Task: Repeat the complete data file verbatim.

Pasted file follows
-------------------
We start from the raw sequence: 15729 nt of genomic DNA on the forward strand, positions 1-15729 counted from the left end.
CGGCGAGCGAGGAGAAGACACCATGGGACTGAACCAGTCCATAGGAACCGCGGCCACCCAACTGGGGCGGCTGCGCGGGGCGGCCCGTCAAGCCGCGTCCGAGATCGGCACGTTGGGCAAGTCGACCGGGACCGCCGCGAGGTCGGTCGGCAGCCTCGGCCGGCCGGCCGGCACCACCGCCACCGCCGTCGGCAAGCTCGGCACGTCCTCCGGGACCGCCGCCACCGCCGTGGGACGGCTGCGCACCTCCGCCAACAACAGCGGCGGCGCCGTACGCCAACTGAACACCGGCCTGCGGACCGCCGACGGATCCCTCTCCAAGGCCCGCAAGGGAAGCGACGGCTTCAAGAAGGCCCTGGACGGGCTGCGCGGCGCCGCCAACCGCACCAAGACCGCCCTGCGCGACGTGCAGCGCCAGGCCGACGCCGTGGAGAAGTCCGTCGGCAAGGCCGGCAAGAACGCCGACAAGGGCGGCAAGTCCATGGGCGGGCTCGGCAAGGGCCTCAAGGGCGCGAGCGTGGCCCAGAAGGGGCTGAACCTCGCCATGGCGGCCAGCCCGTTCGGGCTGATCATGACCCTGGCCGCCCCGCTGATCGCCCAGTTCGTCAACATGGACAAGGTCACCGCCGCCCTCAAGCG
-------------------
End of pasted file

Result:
We start from the raw sequence: 15729 nt of genomic DNA on the forward strand, positions 1-15729 counted from the left end.
CGGCGAGCGAGGAGAAGACACCATGGGACTGAACCAGTCCATAGGAACCGCGGCCACCCAACTGGGGCGGCTGCGCGGGGCGGCCCGTCAAGCCGCGTCCGAGATCGGCACGTTGGGCAAGTCGACCGGGACCGCCGCGAGGTCGGTCGGCAGCCTCGGCCGGCCGGCCGGCACCACCGCCACCGCCGTCGGCAAGCTCGGCACGTCCTCCGGGACCGCCGCCACCGCCGTGGGACGGCTGCGCACCTCCGCCAACAACAGCGGCGGCGCCGTACGCCAACTGAACACCGGCCTGCGGACCGCCGACGGATCCCTCTCCAAGGCCCGCAAGGGAAGCGACGGCTTCAAGAAGGCCCTGGACGGGCTGCGCGGCGCCGCCAACCGCACCAAGACCGCCCTGCGCGACGTGCAGCGCCAGGCCGACGCCGTGGAGAAGTCCGTCGGCAAGGCCGGCAAGAACGCCGACAAGGGCGGCAAGTCCATGGGCGGGCTCGGCAAGGGCCTCAAGGGCGCGAGCGTGGCCCAGAAGGGGCTGAACCTCGCCATGGCGGCCAGCCCGTTCGGGCTGATCATGACCCTGGCCGCCCCGCTGATCGCCCAGTTCGTCAACATGGACAAGGTCACCGCCGCCCTCAAGCG